The Canadian Education Association, originally called the Dominion Educational Association, was established 120 years ago and held its first annual meeting in Montreal in July 1892, at a time when free and compulsory public education was just gaining a foothold in Canada.
The pivotal role of public education has always been to reflect the values of the present while anticipating the needs of the future. If it fails to do the former, it loses the support of the public it serves; if it fails to do the latter, it deprives the next generation of the skills and wisdom required to adapt creatively to a changing world. The trick, of course, is to get the balance right. This is most difficult during times of rapid change – times like the present, and times like the end of the nineteenth century.
It’s impossible to place a clear frame around the “industrial age”, but it is possible to argue that the CEA made its appearance on the Canadian educational stage at a time when the pressures of industrialization as a social force were first making themselves felt throughout Europe and increasingly in North America.
The challenge to both reflect the present and anticipate the future was resulting in the need to educate young people en masse with two principal goals: to create an educated citizenry capable of participating in the young democracy and to provide the labour needed to fuel an economy that was already beginning to shift from a traditional agrarian to an industrial urban base.
To that end, the founders of CEA emphasized the importance of well-educated teachers, a curriculum designed to provide students with a solid background in basic skills and Canadian history without duplication or overlap of curriculum from year to year, the need to encourage a sense of national unity and nationhood, and the need to enforce the new regulations requiring young people to attend school until the age of 15.
The early communications from CEA reflect these concerns. They also reflect the values of the time, with echoes of the stern Protestantism that gave birth to Canada’s first public education systems. A report to that first annual meeting from the association’s Resolutions Committee reflects an unflinching – today, we would say draconian – commitment to compulsory education as well as an acknowledgment of its fragility.
Your committee is greatly impressed with the prevalence of truancy and the irregular attendance of children under 15 years of age at the schools established by the Provinces for their especial benefit. In order to overcome this evil and justify the establishment of a free system of education, it is the opinion of the Committee that the laws with regard to truancy and compulsory attendance of school should be more exacting…Your committee would also recommend that where it appears that absence from school is continuous and voluntary, Industrial schools should be established for the reclamation of the incorrigible and for the punishment of juvenile offenders, in the manner of the Industrial School established at Mimico, near the city of Toronto. [Italics added.]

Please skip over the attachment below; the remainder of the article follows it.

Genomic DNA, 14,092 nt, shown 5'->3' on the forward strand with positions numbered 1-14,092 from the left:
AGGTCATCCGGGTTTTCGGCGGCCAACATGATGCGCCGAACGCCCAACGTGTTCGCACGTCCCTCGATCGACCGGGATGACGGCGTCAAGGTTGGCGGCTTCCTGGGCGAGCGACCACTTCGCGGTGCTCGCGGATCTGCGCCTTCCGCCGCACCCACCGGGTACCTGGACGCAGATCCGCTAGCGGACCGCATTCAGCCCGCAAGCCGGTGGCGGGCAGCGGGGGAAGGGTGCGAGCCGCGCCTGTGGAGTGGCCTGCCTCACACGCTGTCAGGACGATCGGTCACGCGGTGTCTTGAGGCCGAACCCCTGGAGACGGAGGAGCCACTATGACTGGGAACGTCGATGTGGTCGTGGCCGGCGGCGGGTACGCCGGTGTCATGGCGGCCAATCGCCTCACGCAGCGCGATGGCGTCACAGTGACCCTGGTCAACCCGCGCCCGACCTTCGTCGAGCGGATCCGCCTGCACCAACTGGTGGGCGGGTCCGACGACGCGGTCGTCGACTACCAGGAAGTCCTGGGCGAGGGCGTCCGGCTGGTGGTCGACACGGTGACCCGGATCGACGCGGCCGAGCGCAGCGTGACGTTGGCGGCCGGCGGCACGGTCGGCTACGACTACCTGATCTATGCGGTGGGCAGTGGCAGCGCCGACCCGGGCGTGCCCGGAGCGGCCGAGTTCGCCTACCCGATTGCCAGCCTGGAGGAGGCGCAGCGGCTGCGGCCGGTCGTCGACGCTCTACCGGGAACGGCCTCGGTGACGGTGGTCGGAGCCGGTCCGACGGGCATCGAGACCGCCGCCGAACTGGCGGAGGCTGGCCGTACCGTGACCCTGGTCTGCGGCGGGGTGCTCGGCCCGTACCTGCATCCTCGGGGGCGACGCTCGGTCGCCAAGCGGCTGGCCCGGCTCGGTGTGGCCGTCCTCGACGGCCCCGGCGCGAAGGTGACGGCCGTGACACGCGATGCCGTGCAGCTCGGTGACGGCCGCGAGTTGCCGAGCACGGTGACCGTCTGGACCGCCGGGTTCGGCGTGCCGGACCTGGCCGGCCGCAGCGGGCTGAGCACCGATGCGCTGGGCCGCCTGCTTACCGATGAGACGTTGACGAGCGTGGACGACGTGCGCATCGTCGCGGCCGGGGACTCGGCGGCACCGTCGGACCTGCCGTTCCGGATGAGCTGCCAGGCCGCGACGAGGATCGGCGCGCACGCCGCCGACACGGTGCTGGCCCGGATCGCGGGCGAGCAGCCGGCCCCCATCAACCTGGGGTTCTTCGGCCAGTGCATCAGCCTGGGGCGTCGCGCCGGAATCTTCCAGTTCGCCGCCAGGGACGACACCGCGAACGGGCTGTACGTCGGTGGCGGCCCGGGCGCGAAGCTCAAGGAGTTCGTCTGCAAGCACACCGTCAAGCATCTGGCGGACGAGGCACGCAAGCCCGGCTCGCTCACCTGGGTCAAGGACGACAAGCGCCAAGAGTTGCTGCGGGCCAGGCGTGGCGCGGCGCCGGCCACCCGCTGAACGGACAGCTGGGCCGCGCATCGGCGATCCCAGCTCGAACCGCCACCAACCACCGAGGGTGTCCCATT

A bit of research shows that the Victoria Industrial School for Boys opened in Mimico in 1887, a juvenile reformatory for boys ten through 14 that “emphasized child rescue, reform through character development, moral and academic education, and vocational training.” The schedule and curriculum seem harsh by today’s standards – even by the standards of 1934, when the school was closed “amid sensational public accusations that [it] was a ‘barbarous and antiquated’ institution.”
The CEA’s resolution committee of 1891 obviously saw it differently, perhaps influenced by this excerpt from Superintendent Hendrie’s first annual report on the school:
It seemed a curious undertaking to erect a school for these waifs without bar or cell or hardly a whip…This school differs from a reformatory in that it is in no sense a prison, and the boys are not sent down as criminals, neither are they turned loose upon the world at the expiration of a fixed term, but are apprenticed to some trusty farmer or mechanic… Poor ‘bags of bones’, found in a deplorable state, have acquired the home feeling and habits of industry and obedience in the kindly atmosphere of the School.
This 19th century attitude toward and “solution” to the problems of truancy may tempt us to judge the actions of the past by standards of the present. Certainly they do not reflect the values of educators in 2011, when free and compulsory public education is an undisputed social value, and educators would be loathe to use words like “incorrigible” and “evil” to describe students or their behaviour. But it may not be too big a stretch to see the CEA’s current initiatives to measure and improve student engagement as arising from concerns similar to the organizational founders’ concerns with truancy.
Like them, we are facing a dramatic shift in the demands of the economy, requiring a new level of student commitment to learning for a future that is unfolding in ways we cannot fully anticipate. Like them, we see the next generation entering a period of profound social and political change – in this case on a global scale. The problems of “truancy” occupy the minds of today’s educators less than concerns about lack of engagement – a kind of social and intellectual truancy that threatens the future of our young people much as failure to obtain the basics of elementary education threatened the future of Canada’s youth in 1891.
While we do not sentence the disengaged to reformatories, we do sentence them to lives divorced from the opportunity for full participation in the social and economic fabric of the nation. The need for full engagement in the learning process, rather than institutional structures, is the imperative that drives public education in the 21st century.